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Istanbul Palaces in Pre-Ottoman Era Essay

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Istanbul Palaces in Pre-Ottoman Era
Byzantium, Constantinople and Istanbul, these names are addressed to the same place which now we call it as Istanbul. According to the latest excavation during the construction of the Marmaray Tunnel in 2008, the history of Istanbul has begun from 6700 BC, that’s where they found the remains of sinking ships belong to the earliest human settlement of the city. In 700 BC, when the Greek Colonists which was led by King Byzas arrived in the area, they settled there because of the strategic location along the Bosphorus Strait, and late King Byzas named the city as Byzantium.
Succeeding its progression by the Greeks, Byzantium became an important part of the Roman Empire in the 300s, Inevitably makes the Roman Emperor Constantine the Great attempted the construction project to reconstruct the entire city. His ambition was to create and fill the city of Byzantium with monuments, luxurious buildings and palaces as same as exists in Rome, which was known with its extraordinary luxurious buildings at that time. Finally, in 330s the Great Constantine declared the city of Byzantium as the Capital city of the entire Eastern Roman Empire and renamed it Constantinople.
The History of Palaces in Constantinople begins with the Great Palace which also known as the Sacred Palace in the year of 330, it was built by the Emperor Constantine I following the declaration of the Capital City of the Eastern Roman Empire. Furthermore, it is located in the area of the Blue Mosque and Hagia Sophia according to nowadays’ condition. The usage of the palace was as Imperial Administration and has been occupied for over 800 years, unfortunately only a few remnants and fragments of the palace have survived until today.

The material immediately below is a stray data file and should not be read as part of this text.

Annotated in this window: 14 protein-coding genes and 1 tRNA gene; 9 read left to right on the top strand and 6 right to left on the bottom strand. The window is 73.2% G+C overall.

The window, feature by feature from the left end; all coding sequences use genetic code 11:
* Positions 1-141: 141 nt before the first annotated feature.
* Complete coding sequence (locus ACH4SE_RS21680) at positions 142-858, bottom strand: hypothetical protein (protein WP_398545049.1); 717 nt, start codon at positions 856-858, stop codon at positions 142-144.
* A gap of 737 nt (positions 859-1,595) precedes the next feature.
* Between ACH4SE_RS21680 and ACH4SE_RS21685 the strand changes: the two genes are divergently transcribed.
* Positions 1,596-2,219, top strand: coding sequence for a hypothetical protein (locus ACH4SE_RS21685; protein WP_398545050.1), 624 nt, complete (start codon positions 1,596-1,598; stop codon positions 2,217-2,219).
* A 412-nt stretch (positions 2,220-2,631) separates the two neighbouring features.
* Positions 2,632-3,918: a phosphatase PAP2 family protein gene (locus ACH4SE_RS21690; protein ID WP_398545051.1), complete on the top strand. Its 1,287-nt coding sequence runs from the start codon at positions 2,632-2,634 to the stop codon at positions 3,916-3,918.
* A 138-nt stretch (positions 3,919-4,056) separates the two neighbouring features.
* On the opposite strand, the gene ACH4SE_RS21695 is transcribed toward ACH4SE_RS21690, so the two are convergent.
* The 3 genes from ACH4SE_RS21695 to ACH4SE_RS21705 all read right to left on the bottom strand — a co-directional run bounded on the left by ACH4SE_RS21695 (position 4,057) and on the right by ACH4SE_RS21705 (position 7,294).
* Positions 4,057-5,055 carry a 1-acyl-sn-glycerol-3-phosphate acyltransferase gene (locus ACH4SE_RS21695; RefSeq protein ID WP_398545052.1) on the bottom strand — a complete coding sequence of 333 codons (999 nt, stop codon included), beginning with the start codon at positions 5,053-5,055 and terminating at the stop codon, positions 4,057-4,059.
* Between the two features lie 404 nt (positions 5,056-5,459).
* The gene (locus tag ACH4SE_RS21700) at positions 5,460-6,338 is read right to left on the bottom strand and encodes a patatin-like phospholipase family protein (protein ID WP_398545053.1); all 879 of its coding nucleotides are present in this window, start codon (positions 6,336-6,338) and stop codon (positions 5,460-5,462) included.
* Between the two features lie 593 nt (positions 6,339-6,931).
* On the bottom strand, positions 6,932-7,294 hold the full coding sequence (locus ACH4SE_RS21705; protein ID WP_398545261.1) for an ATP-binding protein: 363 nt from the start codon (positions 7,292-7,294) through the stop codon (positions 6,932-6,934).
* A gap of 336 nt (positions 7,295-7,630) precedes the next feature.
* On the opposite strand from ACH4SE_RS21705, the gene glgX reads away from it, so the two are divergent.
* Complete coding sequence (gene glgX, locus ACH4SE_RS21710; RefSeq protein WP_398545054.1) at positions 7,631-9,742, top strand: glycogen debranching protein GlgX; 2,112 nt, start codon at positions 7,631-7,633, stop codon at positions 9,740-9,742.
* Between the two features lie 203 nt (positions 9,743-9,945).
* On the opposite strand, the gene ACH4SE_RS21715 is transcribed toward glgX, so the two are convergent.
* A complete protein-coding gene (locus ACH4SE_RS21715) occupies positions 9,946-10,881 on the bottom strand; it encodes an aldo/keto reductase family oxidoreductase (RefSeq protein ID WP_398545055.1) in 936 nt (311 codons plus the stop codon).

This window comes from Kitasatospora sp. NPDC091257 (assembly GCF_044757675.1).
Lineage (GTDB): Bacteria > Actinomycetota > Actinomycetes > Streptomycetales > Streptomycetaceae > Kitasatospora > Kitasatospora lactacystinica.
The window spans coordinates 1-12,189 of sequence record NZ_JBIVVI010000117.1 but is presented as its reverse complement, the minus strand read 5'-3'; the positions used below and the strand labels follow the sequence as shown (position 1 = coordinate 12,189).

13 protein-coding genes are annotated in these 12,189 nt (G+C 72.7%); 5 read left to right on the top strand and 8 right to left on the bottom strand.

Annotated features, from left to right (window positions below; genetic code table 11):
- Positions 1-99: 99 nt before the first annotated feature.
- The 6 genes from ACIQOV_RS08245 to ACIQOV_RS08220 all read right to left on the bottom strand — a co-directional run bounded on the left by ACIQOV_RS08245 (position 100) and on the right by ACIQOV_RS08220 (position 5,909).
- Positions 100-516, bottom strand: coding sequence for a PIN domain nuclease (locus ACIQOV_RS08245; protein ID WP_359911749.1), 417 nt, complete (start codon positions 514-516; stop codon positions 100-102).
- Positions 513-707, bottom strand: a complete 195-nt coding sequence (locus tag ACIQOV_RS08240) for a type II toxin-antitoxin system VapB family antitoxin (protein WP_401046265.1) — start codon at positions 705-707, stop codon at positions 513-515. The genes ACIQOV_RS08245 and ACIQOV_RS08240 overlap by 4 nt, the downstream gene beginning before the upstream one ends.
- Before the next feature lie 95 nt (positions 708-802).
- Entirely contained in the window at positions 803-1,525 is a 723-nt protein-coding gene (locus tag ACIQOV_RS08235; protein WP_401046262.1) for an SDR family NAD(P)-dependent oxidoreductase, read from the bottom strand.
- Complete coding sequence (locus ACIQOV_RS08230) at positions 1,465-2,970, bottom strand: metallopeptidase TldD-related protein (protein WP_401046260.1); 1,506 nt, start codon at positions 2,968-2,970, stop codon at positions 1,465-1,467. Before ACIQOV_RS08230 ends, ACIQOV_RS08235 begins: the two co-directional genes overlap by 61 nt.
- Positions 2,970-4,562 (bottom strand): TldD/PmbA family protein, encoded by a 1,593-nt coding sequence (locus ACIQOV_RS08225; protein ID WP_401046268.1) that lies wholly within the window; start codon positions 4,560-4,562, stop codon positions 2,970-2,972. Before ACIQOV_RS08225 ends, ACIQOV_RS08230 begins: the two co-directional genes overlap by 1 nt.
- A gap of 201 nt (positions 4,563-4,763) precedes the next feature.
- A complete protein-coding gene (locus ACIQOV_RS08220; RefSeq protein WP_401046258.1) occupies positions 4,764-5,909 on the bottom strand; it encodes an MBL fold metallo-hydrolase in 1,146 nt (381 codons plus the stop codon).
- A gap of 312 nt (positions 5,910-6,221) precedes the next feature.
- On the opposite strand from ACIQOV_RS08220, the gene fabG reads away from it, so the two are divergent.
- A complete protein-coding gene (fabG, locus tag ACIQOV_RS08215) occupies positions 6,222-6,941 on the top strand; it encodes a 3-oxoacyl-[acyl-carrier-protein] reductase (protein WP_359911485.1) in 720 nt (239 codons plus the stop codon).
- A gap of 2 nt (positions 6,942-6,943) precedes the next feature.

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...mile leading the way to Rome from Milion column, which was recognized for being the starting point of all imperial routes. According to Asuman Denker and the other writers in their book Byzantine Palace in Istanbul ‘’In the beginning Hebdomon was a simple fishing village, but it later gained in importance with the development of the Byzantine Empire and became a popular resort for the nobility’’. Hebdomon Palace is not a single place, it has two other different palaces the first one is Magnura or Eudomon Palace and the other one is Jukundianae or Secundianae Palace.
There is no certain information about who was ordered to build the palace, ‘’either by Emperor Constantine I or by his son Constantine II’’ (2011). Moreover, the purpose of the palace was to accommodate ambassadors and other important guest visiting the town as well as for being used as a summer place





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